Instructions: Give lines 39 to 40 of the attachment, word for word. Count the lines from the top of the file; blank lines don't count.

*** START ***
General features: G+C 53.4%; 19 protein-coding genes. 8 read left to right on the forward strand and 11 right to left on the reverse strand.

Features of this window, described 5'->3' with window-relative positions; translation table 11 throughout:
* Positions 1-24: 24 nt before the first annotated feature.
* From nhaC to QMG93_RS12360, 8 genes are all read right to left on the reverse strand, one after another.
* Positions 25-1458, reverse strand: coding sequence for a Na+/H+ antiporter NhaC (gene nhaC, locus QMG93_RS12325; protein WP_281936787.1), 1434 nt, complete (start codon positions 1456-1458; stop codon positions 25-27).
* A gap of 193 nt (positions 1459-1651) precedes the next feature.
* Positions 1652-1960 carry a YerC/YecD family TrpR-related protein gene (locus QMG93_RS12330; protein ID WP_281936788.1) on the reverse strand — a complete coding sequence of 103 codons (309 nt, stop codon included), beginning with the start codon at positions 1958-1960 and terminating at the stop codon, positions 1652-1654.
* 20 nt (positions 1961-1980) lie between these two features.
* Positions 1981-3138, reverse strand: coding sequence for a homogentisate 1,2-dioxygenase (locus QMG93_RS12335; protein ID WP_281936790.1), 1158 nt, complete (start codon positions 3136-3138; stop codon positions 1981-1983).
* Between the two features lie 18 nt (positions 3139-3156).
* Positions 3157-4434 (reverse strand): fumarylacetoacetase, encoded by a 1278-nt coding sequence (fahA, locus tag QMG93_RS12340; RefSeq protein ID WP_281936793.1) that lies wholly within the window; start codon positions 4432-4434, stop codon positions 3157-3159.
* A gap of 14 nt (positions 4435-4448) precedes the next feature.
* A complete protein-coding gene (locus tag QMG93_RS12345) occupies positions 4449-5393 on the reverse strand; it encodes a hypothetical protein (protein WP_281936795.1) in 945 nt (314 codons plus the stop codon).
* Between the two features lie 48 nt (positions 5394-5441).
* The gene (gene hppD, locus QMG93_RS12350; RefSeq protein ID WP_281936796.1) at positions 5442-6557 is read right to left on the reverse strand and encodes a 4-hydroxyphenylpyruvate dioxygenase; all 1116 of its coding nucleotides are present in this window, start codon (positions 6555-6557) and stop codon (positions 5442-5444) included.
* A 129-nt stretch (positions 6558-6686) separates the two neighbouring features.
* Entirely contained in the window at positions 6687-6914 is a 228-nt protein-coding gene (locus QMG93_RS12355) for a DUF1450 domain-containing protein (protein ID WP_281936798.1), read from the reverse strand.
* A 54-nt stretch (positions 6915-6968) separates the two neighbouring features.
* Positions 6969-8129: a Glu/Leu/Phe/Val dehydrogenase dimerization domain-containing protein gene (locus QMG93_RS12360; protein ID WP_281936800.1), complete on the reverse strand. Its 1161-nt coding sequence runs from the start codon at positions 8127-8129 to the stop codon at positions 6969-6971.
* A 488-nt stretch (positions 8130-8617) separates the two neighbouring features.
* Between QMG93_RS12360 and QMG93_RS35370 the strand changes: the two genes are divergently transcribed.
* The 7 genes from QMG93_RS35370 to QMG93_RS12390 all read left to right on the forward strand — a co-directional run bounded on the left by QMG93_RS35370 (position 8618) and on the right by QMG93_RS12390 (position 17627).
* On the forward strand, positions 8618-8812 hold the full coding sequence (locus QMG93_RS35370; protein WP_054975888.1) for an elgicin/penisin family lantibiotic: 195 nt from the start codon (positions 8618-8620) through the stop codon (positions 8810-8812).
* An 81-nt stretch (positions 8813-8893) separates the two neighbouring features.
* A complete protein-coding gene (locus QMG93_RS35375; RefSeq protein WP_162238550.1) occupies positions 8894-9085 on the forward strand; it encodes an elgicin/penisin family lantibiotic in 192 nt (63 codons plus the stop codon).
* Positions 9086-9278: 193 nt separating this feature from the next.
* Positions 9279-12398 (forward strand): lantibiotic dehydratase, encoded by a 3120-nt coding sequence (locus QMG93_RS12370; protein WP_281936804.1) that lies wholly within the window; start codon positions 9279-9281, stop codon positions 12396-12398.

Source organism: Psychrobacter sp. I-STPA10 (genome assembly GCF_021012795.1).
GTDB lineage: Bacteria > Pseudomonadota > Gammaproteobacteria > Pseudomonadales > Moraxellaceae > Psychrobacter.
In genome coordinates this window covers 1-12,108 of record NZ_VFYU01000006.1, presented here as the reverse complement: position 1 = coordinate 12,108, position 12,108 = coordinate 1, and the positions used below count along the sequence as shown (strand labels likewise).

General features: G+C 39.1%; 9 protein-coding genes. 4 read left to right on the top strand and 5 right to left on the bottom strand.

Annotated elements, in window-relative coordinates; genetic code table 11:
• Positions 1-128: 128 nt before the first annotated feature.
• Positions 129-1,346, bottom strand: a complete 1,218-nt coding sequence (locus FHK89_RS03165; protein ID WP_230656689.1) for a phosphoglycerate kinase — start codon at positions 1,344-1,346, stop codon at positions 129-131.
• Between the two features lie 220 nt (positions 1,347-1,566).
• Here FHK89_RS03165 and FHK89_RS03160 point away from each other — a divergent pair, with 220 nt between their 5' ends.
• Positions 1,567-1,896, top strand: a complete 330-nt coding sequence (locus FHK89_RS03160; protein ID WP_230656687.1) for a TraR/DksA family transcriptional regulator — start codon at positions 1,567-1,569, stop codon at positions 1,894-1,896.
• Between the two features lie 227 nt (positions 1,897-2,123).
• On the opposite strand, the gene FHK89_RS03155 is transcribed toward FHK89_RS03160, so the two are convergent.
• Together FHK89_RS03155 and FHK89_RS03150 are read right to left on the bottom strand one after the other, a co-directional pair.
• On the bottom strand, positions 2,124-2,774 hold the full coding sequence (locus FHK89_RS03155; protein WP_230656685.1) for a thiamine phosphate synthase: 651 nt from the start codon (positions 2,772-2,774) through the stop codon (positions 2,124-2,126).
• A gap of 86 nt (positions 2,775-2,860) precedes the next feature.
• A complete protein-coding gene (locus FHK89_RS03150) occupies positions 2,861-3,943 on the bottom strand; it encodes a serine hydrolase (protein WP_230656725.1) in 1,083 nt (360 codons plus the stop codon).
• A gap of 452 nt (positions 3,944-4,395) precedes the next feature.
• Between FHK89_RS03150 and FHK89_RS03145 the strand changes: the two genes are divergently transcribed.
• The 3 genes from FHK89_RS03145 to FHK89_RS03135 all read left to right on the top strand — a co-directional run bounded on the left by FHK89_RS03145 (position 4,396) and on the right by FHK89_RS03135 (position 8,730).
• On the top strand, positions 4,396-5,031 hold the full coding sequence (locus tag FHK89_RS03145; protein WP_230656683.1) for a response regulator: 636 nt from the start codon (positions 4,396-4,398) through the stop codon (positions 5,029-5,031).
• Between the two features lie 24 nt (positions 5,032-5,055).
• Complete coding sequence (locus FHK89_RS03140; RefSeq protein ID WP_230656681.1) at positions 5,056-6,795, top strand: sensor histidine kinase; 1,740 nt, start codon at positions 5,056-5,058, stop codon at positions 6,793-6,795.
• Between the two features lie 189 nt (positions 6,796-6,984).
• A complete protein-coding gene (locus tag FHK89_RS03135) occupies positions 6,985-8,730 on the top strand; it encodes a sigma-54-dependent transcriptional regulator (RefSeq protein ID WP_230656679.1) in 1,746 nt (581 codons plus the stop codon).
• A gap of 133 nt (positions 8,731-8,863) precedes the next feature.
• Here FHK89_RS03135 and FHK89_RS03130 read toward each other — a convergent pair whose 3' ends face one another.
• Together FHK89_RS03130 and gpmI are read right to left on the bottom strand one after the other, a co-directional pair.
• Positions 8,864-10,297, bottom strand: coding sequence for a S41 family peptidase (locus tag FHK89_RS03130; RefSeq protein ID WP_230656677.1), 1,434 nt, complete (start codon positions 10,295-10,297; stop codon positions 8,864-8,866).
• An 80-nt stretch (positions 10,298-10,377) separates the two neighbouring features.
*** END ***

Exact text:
• On the opposite strand, the gene FHK89_RS03155 is transcribed toward FHK89_RS03160, so the two are convergent.
• Together FHK89_RS03155 and FHK89_RS03150 are read right to left on the bottom strand one after the other, a co-directional pair.